Afghanistan is getting the same treatment now. Not that being wrong about Iraq means this class of books is wrong about Afghanistan. But I don't see the doom that these books claim is coming. We haven't won yet, so we may not. But it looks like we are winning.
One author seems to want to lift any responsibility from President Obama for the pending defeat in Afghanistan that he believes must happen by blaming the military for sending troops to the wrong area and--what a shock--blaming Bush for being distracted by Iraq:
The problem was partly rooted in a 2005 decision by President George W. Bush to reduce American forces in Afghanistan and deploy them in Iraq.
Oh good grief. The seeds of defeat go back to 2005 when Bush diverted troops from Afghanistan to Iraq? Really?
Let's go to the statistics of our troop strength in both countries, shall we (from page 9)?
Year Afgh. Iraq Total
FY2002 5,200 0 5,200
FY2003 10,400 67,700 78,100
FY2004 15,200 130,600 145,800
FY2005 19,100 143,800 162,900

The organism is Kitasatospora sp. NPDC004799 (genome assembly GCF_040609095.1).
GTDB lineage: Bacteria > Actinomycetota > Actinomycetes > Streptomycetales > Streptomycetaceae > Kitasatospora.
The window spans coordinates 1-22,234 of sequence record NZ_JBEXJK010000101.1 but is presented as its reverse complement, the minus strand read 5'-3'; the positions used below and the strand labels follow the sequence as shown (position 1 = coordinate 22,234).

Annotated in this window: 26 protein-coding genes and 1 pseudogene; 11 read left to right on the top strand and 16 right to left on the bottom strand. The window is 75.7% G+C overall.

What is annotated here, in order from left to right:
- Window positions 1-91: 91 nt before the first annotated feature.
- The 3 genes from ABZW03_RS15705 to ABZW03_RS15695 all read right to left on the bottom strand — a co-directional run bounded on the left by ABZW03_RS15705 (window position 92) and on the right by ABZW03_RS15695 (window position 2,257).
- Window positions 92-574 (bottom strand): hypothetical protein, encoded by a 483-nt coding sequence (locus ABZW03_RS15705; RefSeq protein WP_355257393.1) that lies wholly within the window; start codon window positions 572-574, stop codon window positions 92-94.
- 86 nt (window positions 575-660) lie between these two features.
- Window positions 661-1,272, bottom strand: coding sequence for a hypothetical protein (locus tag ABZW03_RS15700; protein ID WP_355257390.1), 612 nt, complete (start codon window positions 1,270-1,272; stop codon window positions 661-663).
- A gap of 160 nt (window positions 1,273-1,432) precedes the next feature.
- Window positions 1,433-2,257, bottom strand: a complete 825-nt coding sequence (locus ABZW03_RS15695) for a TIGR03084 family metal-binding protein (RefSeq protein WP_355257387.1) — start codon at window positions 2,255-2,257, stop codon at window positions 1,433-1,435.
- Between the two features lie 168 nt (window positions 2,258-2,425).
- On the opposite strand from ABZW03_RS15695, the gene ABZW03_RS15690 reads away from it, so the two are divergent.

FY2006 20,400 141,100 161,500
FY2007 23,700 148,300 172,000
FY2008 30,100 157,800 187,900
Excuse the lack of a table. I once spent way too much time to put a table in a post and regretted it.
In 2005, the decision was allegedly made by Bush to shift troops from Afghanistan to Iraq. So from 2005 to 2006, surely we'd see that, right?
Wrong. We had 1,300 more in Afghanistan in 2006 than in 2005. And Iraq had 2,700 fewer.
And then, the author says, the military screwed up by focusing on Helmand with the initial wave of surge troops in 2009 rather than Kandahar. Poor Obama wrongly deferred to the military, and now we are doomed. Again.
I guess I won't waste more time on this. Why bother? Max Boot takes a stab at the book.
The "good" war in Afghanistan has not gone bad--in the sense that we've lost it. But it has gone bad as liberals abandon any pretense that they'd like to win it. This was easy to predict.
Which could mean we'll lose it. But that will be from decisions we are making right now and not from decisions made in 2005.